Musical Artists Having A “Party and Bulls***” After Copyright Infringement Suit Dismissed
Several musical artists, producers, publishers and songwriters, including the estate of the Notorious B.I.G and Rita Ora, are celebrating after a U.S. District judge for the Southern District of New York dismissed a copyright infringement lawsuit against them.
In 1968, poet Abiodun Oyewole published the song “When the Revolution Comes.” The song warns of a coming revolution involving the black nationalist movement and ends with the lyrics: “But until then you know and I know n*****s will party and bulls*** and party and bulls*** and party and bulls*** and party and bulls*** and party…”
In 2016, Oyewole filed a copyright infringement suit against several parties who performed, produced, published or wrote several songs that included the phrase “party and bulls***.” These songs included “Party and Bulls***” by The Notorious B.I.G. and “How We Do (Party)” by Rita Ora. Oyewole stated that he brought the suit because the songs contravened the meaning of the phrase “party and bulls***.” In response, most of the named defendants filed motions to dismiss alleging, among other things, that the alleged infringement constitutes fair use (two of the defendants filed a motion to dismiss for insufficient service of process).
The court held that the defendants’ use of the phrase “party and bulls***” constituted fair use, focusing its analysis on “the purpose and character of the use” of Oyewole’s poem and the defendants’ songs. The court determined that Oyewole’s poem warned its listeners “to prepare for the revolution, appreciate its gravity, and commit themselves to it; [the poem] explain[s] that only things of substance will survive the revolution.” As such, the court found that Oyewole’s use of the phrase “party and bulls***” condemned the partying lifestyle since such a lifestyle does not prepare one for the revolution. Meanwhile, the defendants’ songs use the phrase “party and bulls***” to embrace the partying culture. The court accordingly found that the defendants’ use of the phrase “party and bulls***” transformed the phrase “from something shunned to something glorified.”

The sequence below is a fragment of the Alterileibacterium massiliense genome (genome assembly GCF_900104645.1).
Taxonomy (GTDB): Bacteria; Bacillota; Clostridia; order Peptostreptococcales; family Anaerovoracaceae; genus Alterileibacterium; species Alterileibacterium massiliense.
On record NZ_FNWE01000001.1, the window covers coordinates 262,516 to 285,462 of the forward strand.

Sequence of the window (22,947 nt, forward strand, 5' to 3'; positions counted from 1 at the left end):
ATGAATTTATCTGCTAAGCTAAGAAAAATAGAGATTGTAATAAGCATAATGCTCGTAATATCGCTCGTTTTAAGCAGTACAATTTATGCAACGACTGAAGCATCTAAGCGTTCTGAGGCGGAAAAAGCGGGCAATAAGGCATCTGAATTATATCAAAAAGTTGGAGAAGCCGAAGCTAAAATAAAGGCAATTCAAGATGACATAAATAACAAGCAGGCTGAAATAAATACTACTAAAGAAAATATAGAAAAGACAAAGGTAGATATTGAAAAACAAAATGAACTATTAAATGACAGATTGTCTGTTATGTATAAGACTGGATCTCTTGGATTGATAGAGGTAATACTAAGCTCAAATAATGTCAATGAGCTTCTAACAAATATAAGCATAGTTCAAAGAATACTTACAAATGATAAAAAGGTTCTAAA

The court also found that Oyewole’s complaint supported the court’s determination that the defendants’ use of the phrase “party and bulls***” constituted fair use. For example, the court stated that “Oyewole acknowledges that the B.I.G. and Rita Ora Defendants use the phrase ‘party and bulls***’ in contravention’ of Oyewole’s original purpose, which was to encourage people to NOT waste time with party and bulls***. Thus, even Oyewole recognized that Defendants’ songs change the meaning and purpose of the phrase party and bulls***.” (Internal quotations omitted).
The court also quickly analyzed the other three factors of fair use (the nature of the copyrighted work, the amount and substantiality of the portion used in relation to the copyrighted work as a whole, and the effect of the use upon the potential market for or value of the copyrighted work). However, the court appeared to give significantly less weight to these three factors than the purpose and character of the use factor.
This decision demonstrates that the purpose and character of the copyrighted work and the allegedly infringing material is a very important consideration in the fair use analysis. It also serves as a cautionary note to parties to be careful in drafting pleadings to avoid providing statements that support the opposing party’s position.